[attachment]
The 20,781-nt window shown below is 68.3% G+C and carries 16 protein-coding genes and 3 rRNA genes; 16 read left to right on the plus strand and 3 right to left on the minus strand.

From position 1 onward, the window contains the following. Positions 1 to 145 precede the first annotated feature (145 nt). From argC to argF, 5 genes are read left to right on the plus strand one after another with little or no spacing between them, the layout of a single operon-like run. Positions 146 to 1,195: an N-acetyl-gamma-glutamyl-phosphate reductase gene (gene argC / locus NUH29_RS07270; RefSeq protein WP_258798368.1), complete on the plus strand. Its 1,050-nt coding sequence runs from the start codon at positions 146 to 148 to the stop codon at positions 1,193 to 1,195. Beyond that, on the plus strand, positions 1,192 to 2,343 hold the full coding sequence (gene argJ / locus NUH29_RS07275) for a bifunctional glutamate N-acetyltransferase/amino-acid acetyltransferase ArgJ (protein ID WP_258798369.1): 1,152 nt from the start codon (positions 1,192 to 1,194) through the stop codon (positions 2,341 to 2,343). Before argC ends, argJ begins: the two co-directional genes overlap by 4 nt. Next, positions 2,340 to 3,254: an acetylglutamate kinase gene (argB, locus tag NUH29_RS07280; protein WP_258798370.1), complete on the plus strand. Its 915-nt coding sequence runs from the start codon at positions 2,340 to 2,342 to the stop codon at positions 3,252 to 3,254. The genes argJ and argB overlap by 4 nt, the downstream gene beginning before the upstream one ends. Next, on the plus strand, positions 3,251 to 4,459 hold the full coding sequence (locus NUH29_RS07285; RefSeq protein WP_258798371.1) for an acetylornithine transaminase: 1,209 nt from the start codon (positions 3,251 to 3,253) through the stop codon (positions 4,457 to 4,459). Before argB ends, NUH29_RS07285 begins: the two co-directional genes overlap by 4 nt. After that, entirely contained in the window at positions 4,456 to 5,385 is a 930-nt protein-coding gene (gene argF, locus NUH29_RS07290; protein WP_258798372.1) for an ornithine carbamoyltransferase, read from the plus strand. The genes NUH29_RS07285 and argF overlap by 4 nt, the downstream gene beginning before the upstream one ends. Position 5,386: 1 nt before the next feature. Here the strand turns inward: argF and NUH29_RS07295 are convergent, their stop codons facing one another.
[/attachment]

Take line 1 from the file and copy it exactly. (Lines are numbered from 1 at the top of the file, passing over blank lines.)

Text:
The 20,781-nt window shown below is 68.3% G+C and carries 16 protein-coding genes and 3 rRNA genes; 16 read left to right on the plus strand and 3 right to left on the minus strand.